Charlotte Green has been interviewed by Mark Pougatch ahead of her debut reading the classified football results BBC Radio 5 live this weekend.
Here’s how it went:
Mark Pougatch: Well Charlotte, congratulations. Not every day that somebody new, not for 40 years of course, is asked to read the football results. When the phone rang and BBC management said would you like to come and read the football results what was your immediate reaction?
Charlotte Green: A certain amount of shock, I really hadn’t expected it to be the case that somebody would ring and say would you like to do it. In fact I remember my first words were ‘goodness well you’re pushing at an open door’, and I was thrilled, absolutely delighted, it’s an enormous honour. It’s something that I had always dreamt of doing when I was a child, in fact I used to sit at the kitchen table when I was about six reading the football results, and to be asked to do it and come and do it for real a mere 50 years later is quite something.
MP: Because when you left the BBC staff you were quoted as saying weren’t ‘one of the things I still want to do in my career is read the results’, but when you read that you had no idea that the possibility was even there?
CG: I had no idea at all, it was just one of those things I said off the cuff. It was something that I always felt I would have loved to have done, never thinking that I would eventually be able to do it and be given the opportunity.
MP: So tell us a little bit about the little girl, the little Charlotte who was reading the results at the kitchen table, was it a football household as it were?
CG: Not particularly, my father was very, very keen on all sports, rugby in particular. But funnily enough he was an Arsenal fan, and I am a Tottenham fan. Not because I wanted to be at odds with my father, in fact we had a very good relationship and got on very well and we talked a lot about sport and went to rugby matches together. I think it was because when I was little I used to read a lot of football magazines and I was always reading about this wonderful double-winning Spurs side of 1961. They seemed to be a team that played with a lot of flair and I really liked that and I also liked the name, so aged six I adopted Spurs and they have been my team ever since.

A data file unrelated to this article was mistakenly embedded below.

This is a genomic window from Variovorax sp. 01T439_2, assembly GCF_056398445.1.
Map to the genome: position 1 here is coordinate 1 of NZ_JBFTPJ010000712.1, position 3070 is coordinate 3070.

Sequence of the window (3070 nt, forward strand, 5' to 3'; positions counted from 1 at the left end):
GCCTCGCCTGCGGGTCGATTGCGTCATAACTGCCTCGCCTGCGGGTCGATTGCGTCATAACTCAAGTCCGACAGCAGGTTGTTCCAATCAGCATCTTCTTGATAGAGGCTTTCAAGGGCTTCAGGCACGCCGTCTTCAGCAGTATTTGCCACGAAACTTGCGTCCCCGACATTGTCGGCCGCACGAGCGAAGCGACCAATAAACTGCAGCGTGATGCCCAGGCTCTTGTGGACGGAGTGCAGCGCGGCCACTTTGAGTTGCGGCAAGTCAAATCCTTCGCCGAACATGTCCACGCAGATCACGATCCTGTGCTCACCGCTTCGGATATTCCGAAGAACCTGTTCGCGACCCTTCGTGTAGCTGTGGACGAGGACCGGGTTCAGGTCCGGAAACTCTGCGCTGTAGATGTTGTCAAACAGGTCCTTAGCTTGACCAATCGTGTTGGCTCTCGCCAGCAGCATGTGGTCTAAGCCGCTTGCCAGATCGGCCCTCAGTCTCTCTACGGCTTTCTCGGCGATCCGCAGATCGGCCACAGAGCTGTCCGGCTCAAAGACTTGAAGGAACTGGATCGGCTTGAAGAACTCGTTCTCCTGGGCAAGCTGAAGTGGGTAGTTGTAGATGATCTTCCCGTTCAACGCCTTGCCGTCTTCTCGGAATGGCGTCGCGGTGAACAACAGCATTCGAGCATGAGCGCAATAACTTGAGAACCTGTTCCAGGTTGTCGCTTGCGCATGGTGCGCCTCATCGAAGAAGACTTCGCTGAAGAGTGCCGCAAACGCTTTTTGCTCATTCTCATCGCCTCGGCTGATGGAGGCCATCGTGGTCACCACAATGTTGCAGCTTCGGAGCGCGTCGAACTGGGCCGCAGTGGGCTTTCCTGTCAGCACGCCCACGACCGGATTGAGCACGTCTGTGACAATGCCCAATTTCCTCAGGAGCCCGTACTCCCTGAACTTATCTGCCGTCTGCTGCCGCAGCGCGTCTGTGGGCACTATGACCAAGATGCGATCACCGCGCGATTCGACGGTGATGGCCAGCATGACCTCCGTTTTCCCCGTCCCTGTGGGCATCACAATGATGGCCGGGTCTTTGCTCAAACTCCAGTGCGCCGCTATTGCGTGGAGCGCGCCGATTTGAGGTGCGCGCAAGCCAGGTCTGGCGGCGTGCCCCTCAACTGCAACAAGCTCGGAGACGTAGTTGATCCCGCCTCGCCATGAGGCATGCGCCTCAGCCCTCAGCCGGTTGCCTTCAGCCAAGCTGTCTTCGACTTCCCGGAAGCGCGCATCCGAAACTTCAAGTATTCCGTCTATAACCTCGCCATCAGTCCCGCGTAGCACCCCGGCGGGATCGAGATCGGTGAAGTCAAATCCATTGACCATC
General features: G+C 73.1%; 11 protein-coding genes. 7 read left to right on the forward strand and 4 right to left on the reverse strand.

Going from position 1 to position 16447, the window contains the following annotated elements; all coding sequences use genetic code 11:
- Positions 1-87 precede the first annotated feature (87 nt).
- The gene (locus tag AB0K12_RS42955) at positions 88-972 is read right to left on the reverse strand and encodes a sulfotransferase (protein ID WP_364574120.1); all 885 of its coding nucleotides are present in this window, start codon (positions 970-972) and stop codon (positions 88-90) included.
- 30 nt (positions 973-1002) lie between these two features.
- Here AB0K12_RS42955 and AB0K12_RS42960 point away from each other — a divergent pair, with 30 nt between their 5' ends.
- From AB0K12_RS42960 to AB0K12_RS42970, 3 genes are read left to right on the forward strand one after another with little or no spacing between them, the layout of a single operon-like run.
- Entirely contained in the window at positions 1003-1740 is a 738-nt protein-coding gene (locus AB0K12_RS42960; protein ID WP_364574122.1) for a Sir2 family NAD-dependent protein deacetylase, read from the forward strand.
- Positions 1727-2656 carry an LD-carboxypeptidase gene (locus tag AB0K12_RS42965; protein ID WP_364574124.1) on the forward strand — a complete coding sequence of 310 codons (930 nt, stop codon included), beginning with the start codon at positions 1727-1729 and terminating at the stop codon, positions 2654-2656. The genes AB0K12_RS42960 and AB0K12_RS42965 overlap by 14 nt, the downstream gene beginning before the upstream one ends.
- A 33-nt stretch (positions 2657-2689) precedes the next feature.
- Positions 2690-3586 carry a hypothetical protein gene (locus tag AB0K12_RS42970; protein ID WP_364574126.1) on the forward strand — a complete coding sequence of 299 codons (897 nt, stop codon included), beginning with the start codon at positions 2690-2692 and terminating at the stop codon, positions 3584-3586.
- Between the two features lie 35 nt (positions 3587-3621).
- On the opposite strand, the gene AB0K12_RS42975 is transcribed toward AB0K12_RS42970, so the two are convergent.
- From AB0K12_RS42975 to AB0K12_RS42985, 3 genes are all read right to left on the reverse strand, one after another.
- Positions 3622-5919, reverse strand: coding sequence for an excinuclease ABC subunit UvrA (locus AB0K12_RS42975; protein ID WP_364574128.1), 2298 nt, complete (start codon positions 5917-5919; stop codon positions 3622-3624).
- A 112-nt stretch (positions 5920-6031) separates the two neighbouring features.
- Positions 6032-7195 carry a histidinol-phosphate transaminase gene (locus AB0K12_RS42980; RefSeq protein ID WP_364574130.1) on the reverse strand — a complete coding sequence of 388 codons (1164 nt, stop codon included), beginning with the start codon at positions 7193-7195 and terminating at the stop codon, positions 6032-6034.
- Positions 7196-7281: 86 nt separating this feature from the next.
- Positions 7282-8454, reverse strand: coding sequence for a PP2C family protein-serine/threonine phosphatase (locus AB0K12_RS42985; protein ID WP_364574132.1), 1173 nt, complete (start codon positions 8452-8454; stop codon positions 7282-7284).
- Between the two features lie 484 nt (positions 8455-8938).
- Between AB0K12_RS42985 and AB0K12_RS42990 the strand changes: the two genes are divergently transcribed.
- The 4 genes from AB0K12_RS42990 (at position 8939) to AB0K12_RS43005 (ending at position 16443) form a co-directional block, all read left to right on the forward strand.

MP: Did your father try and put you right. Did he say there’s no daughter of mine who’s going to support the archrivals of my team?
CG: No, he was wonderful, he just laughed and shrugged his shoulders!
MP: Did you grow up in North London, is that why there was Arsenal in his life?
CG: No, I think he was a supporter of Arsenal because he could remember as a small child the great Arsenal sides under Herbert Chapman in the 1930’s, so I think for him it was historical.
MP: Did you go to Football, whether it be it Arsenal or Tottenham or whoever, did you go and watch football growing up?
CG: Off and on, off and on. Not a huge amount but I certainly followed them very keenly. I read every single match report I could lay my hands on. I watched a lot of television coverage and of course Grandstand was the absolute staple diet of my Saturday afternoons.
MP: So have you met any of the great Tottenham heroes when you were working at the BBC? Have you met Glenn Hoddle or Chris Waddle or anybody like this?
Charlotte Green: Do you know I haven’t. My hero growing up was Pat Jennings the goalkeeper, he had enormous hands. I liked him, he was a quiet person but did a fantastic job in goal for Spurs.
MP: He has the biggest hands I think in Great Britain doesn’t he?
Charlotte Green: Is that so! I was always struck in photographs from these various football magazines that I read how enormous, even though he was wearing gloves obviously which make them look bigger, huge hands!
MP: So you read the news for a long time, obviously on the BBC particularly on Radio 4. You’ve had to read out some very serious stories, some very upsetting stories. Will you be nervous on Saturday afternoon?
Charlotte Green: Yes I freely admit to that, I will be nervous. It’s inevitable when you’re doing something different and new, but also because the football results have this iconic place in radio history, its terribly significant, and for me to be given the opportunity to read them is a huge honour and a privilege and I take it very seriously. I will be nervous, my heart will be pumping quite a bit.